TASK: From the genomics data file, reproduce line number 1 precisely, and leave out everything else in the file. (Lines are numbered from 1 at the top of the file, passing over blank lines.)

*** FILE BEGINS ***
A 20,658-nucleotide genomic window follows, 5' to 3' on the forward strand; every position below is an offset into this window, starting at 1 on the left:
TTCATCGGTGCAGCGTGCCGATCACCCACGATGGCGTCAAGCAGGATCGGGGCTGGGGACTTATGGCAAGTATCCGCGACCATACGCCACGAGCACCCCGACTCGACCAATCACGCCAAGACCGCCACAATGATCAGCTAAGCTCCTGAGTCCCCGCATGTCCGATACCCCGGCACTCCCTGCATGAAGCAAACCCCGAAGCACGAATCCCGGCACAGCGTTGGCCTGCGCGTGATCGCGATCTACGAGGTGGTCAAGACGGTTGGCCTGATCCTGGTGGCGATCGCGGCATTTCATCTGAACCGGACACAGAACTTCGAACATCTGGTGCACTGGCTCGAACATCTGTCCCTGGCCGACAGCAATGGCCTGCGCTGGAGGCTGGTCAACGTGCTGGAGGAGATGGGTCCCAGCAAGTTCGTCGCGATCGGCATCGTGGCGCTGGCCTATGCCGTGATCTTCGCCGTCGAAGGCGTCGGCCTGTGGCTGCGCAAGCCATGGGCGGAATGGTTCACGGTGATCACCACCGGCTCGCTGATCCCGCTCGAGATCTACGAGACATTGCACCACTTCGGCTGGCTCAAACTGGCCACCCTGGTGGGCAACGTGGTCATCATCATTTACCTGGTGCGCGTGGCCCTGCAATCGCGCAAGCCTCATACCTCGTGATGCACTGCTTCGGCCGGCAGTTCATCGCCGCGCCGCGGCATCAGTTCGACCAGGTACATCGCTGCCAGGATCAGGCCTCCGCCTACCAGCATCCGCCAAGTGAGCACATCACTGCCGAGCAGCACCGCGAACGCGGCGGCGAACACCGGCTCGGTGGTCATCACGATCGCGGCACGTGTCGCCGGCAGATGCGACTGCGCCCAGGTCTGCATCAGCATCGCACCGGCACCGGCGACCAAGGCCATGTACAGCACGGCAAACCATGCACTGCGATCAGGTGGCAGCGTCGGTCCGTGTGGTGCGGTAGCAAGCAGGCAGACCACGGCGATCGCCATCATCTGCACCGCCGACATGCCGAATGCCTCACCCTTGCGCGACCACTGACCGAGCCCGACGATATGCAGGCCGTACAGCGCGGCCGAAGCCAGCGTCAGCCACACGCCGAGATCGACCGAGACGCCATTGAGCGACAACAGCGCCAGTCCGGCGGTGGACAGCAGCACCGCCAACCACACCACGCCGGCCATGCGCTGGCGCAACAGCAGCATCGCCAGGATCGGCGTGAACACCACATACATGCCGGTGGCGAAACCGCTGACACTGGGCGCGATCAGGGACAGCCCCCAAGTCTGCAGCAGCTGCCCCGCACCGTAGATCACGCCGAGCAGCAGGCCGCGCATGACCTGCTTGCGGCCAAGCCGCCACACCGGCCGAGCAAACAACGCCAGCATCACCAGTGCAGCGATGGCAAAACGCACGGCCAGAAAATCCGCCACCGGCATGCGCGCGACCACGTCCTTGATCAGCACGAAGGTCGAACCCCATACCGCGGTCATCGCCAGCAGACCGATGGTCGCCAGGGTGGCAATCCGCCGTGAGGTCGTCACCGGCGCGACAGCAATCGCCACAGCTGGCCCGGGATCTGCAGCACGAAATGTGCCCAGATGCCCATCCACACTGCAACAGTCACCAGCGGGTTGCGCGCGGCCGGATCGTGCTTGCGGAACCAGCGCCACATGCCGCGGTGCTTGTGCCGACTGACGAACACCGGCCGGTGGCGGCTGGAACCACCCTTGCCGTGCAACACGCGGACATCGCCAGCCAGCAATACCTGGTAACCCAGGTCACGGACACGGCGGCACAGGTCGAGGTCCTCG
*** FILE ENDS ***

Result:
A 20,658-nucleotide genomic window follows, 5' to 3' on the forward strand; every position below is an offset into this window, starting at 1 on the left: